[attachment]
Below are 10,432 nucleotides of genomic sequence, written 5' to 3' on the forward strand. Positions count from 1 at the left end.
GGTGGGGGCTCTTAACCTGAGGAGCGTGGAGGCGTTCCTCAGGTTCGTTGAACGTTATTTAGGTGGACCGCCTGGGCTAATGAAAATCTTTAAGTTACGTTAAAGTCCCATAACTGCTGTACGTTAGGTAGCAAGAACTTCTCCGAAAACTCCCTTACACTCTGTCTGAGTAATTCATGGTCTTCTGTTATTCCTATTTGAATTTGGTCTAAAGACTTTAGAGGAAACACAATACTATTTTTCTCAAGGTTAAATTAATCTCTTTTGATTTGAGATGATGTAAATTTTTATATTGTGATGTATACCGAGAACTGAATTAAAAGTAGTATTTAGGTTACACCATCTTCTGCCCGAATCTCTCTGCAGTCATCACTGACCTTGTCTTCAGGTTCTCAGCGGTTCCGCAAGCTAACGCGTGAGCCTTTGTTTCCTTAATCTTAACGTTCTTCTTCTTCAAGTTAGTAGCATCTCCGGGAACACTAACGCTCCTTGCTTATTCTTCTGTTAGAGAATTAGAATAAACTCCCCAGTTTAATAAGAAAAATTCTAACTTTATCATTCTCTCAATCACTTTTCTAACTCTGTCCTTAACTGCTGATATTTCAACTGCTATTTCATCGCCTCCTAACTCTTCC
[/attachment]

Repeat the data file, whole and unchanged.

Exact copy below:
Below are 10,432 nucleotides of genomic sequence, written 5' to 3' on the forward strand. Positions count from 1 at the left end.
GGTGGGGGCTCTTAACCTGAGGAGCGTGGAGGCGTTCCTCAGGTTCGTTGAACGTTATTTAGGTGGACCGCCTGGGCTAATGAAAATCTTTAAGTTACGTTAAAGTCCCATAACTGCTGTACGTTAGGTAGCAAGAACTTCTCCGAAAACTCCCTTACACTCTGTCTGAGTAATTCATGGTCTTCTGTTATTCCTATTTGAATTTGGTCTAAAGACTTTAGAGGAAACACAATACTATTTTTCTCAAGGTTAAATTAATCTCTTTTGATTTGAGATGATGTAAATTTTTATATTGTGATGTATACCGAGAACTGAATTAAAAGTAGTATTTAGGTTACACCATCTTCTGCCCGAATCTCTCTGCAGTCATCACTGACCTTGTCTTCAGGTTCTCAGCGGTTCCGCAAGCTAACGCGTGAGCCTTTGTTTCCTTAATCTTAACGTTCTTCTTCTTCAAGTTAGTAGCATCTCCGGGAACACTAACGCTCCTTGCTTATTCTTCTGTTAGAGAATTAGAATAAACTCCCCAGTTTAATAAGAAAAATTCTAACTTTATCATTCTCTCAATCACTTTTCTAACTCTGTCCTTAACTGCTGATATTTCAACTGCTATTTCATCGCCTCCTAACTCTTCC